Traditional parking structures have minimal ceiling heights of seven to eight feet (2.1 to 2.4 m) that preclude conversion to other commercial or civic uses. Utile proposed 20-foot (6 m) ceilings on the floor at grade so that when the structure is mostly vacant on evenings and weekends, it could be used for civic purposes such as a public market, a staging area for food carts, or festivals. In future years, the at-grade parking could be limited and the perimeter bays used for more permanent shops and restaurants, with adequate parking on upper floors, which Utile designed with 11-foot (3.4 m) ceiling heights to permit conversion to other uses.
The fact that Rockville Centre’s sites mostly flank the LIRR also influenced Utile’s design of the structures. Stout octagonal columns with prominent octagonal capitals form a colonnade that elevates the LIRR tracks. Utile would recapture that space as a covered pedestrian spine through Rockville Centre’s downtown. The new flexible parking structures, with their high-bay, open first floors, would flank the colonnade and extend the public realm into covered and open plazas.
For centuries, the arch and vault have been used to create civic spaces. Utile looked to earlier arched forms for bridges and viaducts, such as those under the nearby Gowanus Expressway and Queensboro Bridge, and to the conversion of a defunct suburban railway into the Viaduc des Artes in Paris. The more gracious heights of the structures do not preclude utilitarian methods to construct them, Utile contends: it proposes use of efficient tilt-up concrete construction for the arches. Running perpendicularly, such arches would buttress each other—much like in a Toyo Ito–designed library at Tama Art University in Tokyo—and create a rhythm of arched vaults that could give a monumental civic character to a suburban town lacking a civic venue. Hence the name Civic Arches for the concept.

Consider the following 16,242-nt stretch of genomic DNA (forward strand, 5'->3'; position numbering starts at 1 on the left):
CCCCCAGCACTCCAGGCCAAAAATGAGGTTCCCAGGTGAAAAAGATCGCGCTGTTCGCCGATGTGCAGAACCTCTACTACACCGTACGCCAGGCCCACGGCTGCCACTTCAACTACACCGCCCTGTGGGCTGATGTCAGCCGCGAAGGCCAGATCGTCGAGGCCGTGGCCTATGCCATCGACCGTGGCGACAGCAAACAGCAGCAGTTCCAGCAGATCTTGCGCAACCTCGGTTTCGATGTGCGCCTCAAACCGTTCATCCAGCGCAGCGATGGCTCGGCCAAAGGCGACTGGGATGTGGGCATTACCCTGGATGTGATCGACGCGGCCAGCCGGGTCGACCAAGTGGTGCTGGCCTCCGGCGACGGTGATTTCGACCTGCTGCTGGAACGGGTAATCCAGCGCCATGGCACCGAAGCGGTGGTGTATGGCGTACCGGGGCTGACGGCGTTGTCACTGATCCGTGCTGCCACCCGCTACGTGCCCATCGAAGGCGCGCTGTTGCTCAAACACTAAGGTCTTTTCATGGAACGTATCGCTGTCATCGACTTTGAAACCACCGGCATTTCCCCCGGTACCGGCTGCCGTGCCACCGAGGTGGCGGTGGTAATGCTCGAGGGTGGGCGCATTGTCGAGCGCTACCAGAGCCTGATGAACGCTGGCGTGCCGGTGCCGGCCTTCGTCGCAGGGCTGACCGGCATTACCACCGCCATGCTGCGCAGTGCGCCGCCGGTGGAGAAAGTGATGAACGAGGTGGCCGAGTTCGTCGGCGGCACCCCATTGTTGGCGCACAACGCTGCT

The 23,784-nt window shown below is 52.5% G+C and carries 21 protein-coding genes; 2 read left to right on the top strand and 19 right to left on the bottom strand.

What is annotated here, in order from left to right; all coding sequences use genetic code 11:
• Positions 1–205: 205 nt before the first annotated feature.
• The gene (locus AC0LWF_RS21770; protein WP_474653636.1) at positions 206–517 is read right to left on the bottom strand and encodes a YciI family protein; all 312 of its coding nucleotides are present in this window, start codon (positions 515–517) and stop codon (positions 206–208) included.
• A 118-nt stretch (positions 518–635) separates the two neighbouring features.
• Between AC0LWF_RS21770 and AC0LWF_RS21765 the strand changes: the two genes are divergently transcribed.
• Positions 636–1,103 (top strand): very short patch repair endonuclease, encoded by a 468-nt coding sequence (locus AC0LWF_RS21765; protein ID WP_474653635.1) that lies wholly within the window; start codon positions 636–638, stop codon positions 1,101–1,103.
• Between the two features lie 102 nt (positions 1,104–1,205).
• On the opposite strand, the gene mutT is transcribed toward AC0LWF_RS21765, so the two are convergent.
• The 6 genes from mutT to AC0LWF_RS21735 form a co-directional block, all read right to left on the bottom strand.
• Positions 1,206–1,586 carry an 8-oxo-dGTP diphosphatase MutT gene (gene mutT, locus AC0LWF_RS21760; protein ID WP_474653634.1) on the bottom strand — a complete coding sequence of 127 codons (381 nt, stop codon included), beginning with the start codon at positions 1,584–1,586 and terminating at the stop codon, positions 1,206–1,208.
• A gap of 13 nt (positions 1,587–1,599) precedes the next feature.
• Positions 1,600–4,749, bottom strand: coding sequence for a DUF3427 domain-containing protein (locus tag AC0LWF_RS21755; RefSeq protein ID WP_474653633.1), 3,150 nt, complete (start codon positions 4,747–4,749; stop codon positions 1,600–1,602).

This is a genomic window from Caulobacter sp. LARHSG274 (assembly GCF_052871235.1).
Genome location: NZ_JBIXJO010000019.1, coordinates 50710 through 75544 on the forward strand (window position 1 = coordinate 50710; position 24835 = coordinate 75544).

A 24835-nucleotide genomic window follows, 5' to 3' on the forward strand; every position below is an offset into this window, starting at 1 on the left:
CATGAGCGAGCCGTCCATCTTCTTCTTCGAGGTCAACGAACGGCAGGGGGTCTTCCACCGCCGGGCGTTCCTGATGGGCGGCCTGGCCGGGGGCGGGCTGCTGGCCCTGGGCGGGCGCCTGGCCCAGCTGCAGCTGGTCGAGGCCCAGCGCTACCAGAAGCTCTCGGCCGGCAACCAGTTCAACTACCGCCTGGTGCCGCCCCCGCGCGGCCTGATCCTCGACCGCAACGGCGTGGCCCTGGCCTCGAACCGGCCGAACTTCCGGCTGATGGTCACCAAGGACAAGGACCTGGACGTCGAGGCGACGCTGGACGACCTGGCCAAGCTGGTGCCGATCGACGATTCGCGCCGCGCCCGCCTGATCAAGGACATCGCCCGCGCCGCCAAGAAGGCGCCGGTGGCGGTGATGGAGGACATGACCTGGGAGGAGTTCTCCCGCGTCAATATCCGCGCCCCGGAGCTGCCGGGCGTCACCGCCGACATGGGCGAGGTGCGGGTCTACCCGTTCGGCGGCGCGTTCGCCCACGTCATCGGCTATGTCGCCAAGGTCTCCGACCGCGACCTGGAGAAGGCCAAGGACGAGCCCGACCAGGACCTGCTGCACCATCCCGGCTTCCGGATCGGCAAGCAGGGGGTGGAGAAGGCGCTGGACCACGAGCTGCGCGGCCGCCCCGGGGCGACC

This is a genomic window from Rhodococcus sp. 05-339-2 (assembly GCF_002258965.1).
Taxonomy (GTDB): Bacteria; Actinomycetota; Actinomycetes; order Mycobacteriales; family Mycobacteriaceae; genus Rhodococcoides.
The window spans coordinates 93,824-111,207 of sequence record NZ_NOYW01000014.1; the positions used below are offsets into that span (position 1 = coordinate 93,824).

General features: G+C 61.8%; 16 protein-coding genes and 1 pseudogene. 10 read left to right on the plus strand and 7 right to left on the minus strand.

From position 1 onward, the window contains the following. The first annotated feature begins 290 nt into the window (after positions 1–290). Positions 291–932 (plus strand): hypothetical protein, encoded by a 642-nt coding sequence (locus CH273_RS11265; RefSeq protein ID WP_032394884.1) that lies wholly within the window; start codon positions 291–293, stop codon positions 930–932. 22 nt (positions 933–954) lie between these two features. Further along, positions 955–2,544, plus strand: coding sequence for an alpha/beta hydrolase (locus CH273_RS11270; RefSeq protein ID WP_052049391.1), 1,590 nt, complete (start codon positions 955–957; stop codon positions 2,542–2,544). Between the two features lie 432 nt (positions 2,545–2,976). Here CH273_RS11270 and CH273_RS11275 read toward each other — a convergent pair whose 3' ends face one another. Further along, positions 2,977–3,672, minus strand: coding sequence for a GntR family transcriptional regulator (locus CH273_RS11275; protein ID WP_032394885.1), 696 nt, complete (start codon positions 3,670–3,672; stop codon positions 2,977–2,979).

The strong arched concept permits concrete floors above that are poured in place. They would be more flexible for future conversions than the more common, thinner, post-tensioned concrete floors. The tensioned cables embedded in such floors cannot be severed without compromising structural integrity, limiting the placement of plumbing, electrical and mechanical lines, and chases.